As part of my Foundation Degree in Social Media (year 2 now I am) I have to do LOADS of coursework. It feels like loads anyway. And I'm using my blog to facilitate one of my pieces. Hope one doesn't mind.
So, what do I have to do? Write a blog, obv.
What about? The future of the 'net.
So here goes:
I find it quite hard to imagine what the future will bring as far as the internet goes as it has already surpassed anything I could imagine before. If some one had told me 20 years ago that you could keep your entire and infinite collection of music in a cloud I'd have had them sectioned.
I think the buzz word of the future will be "integration". It really already is but I think it will quickly progress to new ways of interaction. We've seen the shift away from the search engine and towards the app already and I think there's more of that to come. Up until recently we accessed the internet via a computer screen, now the vast majority is done via smart phone. And a lot through an app rather than Google. There are already refrigerators that are connected to her Majesty's interweb so that we never run out of milk or Yakkult. I think that's how it's going to be. Less "screen based" more appliance lead and integrated into everything.
I can't begin to think how a washing machine might benefit from connectivity other than the reordering of detergent - although having said that it could be possible to set it to work via your smart phone to ensure your precious cream slacks don't have to lie creased up in a drum for a moment longer than they need to.
In my kitchen, I have a beautiful "old" analogue Roberts radio that I use all day every day. If I'm not listening to it then my dogs are.
My daughter and her boyfriend were in the kitchen; it was the first time he'd been to the house and he was fascinated by it's appearance and the fact that it has chunky buttons you need to push in and dials to turn. She, however had never batted an eyelid at it up until now.
True story. I think that's a little insight into the future. Everything will have connectivity.
Google glasses are quite topical at the moment and I enjoyed the fact that the new BBC Sherlock 3 parter's ultimate "baddie" was utilising a version of said glasses. Whether they'll be anything like he was using, who knows. But they're going to happen for the average Joe, not just tech wizards and the mega-wealthy. I can't see how, but then I didn't see satnav coming. I dreamed about it; but not being a technical whizz, I wasn't aware that it could possibly be even likely.
Cloud technology has to improve I believe mainly due to the phenomenal and infinite barrage of information constantly being added to the already phenomenal and infinite barrage of information that exists. I think that the inconvenience of storing things in hard format, be that on a disk, hard drive, pen drive is something that will soon end and we'll all be able to access all our information anywhere we need to. I know that services like "take me to my pc" have existed for years through Citrix I think but I think it will quickly become a given. No more putting of hard drives in the freezer to repair them. Has that ever worked?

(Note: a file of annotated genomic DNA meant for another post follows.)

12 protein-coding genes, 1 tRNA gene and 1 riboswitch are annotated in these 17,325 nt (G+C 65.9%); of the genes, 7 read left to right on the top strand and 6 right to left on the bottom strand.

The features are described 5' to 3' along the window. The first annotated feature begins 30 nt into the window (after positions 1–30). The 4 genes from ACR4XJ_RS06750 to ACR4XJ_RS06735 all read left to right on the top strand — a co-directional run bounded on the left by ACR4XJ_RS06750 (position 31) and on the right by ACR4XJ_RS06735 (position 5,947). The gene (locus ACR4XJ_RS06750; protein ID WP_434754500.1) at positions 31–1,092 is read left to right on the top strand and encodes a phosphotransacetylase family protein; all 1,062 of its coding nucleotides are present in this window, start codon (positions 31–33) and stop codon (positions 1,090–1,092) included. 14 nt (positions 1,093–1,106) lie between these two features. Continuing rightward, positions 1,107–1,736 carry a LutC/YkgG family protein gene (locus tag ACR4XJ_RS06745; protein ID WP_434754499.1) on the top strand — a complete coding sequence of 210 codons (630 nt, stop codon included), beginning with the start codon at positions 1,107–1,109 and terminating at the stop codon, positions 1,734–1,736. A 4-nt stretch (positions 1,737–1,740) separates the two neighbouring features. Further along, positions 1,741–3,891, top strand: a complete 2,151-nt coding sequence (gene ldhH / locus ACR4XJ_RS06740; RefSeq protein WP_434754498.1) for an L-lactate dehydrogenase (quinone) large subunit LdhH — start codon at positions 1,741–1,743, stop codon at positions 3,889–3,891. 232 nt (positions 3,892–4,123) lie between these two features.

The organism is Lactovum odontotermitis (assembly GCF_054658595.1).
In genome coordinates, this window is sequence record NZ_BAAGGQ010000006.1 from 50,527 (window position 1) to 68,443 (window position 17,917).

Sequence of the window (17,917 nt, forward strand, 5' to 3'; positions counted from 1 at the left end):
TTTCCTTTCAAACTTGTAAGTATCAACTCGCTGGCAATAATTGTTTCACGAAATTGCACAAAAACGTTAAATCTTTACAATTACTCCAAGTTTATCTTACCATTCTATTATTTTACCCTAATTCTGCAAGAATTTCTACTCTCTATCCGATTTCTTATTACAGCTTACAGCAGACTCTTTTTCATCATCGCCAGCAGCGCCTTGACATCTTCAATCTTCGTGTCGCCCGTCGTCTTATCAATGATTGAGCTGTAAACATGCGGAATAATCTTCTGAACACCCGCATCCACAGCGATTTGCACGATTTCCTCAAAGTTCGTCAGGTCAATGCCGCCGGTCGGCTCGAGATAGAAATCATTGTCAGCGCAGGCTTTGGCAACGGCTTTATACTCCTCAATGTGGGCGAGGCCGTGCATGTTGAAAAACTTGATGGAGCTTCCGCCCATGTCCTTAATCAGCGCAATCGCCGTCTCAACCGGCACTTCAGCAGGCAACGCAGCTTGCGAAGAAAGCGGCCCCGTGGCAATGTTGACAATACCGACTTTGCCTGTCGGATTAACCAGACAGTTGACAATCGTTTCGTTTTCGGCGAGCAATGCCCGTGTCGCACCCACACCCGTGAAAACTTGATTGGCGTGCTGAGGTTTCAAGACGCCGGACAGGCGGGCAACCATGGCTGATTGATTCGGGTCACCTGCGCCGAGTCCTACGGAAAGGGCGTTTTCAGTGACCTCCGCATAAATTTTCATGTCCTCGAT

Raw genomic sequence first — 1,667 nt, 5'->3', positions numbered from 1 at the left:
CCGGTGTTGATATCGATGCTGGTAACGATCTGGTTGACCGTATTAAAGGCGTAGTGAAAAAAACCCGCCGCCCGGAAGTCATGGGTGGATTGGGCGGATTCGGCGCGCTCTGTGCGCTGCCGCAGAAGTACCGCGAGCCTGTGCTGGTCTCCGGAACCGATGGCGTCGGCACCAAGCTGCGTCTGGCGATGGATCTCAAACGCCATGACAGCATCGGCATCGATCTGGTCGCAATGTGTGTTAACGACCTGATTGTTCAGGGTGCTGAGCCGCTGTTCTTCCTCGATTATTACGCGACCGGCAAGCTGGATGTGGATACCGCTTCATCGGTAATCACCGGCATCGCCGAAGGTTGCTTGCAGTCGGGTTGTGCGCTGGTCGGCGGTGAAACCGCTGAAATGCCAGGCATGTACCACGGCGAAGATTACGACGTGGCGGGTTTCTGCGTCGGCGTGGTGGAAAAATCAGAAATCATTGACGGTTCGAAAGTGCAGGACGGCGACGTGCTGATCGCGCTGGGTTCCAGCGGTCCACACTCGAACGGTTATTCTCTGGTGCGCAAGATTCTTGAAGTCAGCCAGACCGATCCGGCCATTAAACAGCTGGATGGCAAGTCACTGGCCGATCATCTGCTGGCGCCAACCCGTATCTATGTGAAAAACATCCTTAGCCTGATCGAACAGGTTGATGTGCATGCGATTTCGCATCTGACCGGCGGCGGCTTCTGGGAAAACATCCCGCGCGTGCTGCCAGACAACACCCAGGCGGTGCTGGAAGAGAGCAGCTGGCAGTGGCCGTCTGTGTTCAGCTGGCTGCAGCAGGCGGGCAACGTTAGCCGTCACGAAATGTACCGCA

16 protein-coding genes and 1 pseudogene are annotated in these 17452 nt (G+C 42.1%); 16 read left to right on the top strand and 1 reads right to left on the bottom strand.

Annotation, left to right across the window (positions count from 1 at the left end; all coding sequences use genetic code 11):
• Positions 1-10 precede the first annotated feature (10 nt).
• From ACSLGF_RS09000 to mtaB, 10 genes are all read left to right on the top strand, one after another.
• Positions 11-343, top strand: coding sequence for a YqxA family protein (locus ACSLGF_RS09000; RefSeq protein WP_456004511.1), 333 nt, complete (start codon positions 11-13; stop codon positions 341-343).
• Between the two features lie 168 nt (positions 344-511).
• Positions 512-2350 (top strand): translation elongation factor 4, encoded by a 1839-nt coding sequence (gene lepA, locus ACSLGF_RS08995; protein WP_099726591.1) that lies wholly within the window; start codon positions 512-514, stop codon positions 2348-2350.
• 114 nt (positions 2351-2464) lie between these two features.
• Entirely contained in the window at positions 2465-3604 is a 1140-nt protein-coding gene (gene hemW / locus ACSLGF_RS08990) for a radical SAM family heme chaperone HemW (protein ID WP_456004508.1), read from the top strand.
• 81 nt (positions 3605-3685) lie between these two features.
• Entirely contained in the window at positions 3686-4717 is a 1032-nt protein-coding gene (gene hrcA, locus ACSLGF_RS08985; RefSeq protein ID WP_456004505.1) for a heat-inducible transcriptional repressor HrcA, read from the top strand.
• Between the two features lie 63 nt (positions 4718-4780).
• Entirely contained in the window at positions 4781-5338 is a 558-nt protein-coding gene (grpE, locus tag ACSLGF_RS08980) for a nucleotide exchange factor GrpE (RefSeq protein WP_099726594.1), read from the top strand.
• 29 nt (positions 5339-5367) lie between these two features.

Passwords. They're on borrowed time really aren't they. And good riddance to them too. There are currently supercomputers capable of using algorithms that can generate something like 39,000 password guesses per second. "Special characters" don't stand a chance against that. I listened to a really interesting programme about passwords on Radio 4 yesterday.
Invalid Password: The Password, the History of Failure
Medical technology is the area I think we see a lot of "miracles". Think MRI scans and ultrasound. Already there's 4D capability with neo-natal ultrasound and this will quickly become usual I think. I think that once technology proves a significant financial benefit to the NHS we'll see uptake of devices and equipment that monitors constantly, rather than having to get a GP or Nurse appointment for a test. Blood pressure monitors, blood sugar monitors, that sort of thing. People will be able to go home from hospital sooner knowing that they are being monitored constantly and because of web connectivity the results can be calculated and presented in real time. Infection rates will be down and care costs with it. This should free up resources and THEORETICALLY improve care standards, I would say.
Also medical apps. My best friend has severe Diaphragmatic Endometriosis and she uses an app to collect, monitor and manage her symptoms so that she can present her surgeon with a comprehensive and accurate representation of her current and recent states. This is now acceptable to forward thinking consultants and medical leaders.
We have auto complete and "you may like" suggestions and code designed to funnel information down to us, I think this will really take on a new life. I think in the future, the web is going to be whatever we want it to be, based on our usage, preferences, history, personal information and web content so much so that we will see it as almost being psychic. Everyone will have their own agenda, appearance and ability to access more readily the bits that really are of most interest to us. Glad I'm not writing the code for it.
There are some (me) who are looking forward to the adaptations and revolutions that the internet will no doubt go through in the near future. The same generally that anticipate it changing and enhancing their lives, allowing them to free up time from mundanities in order to spend our precious time on more meaningful activity (candy crush). But there are those (mostly Hollywood screenplay writers) who envisage a much darker outcome.
The whole "machines taking over the world" theory. I don't know if it's naive of me to think that a human will always need to programme the machines that take over the world, but, what can I say? I'm a glass half full kinda girl.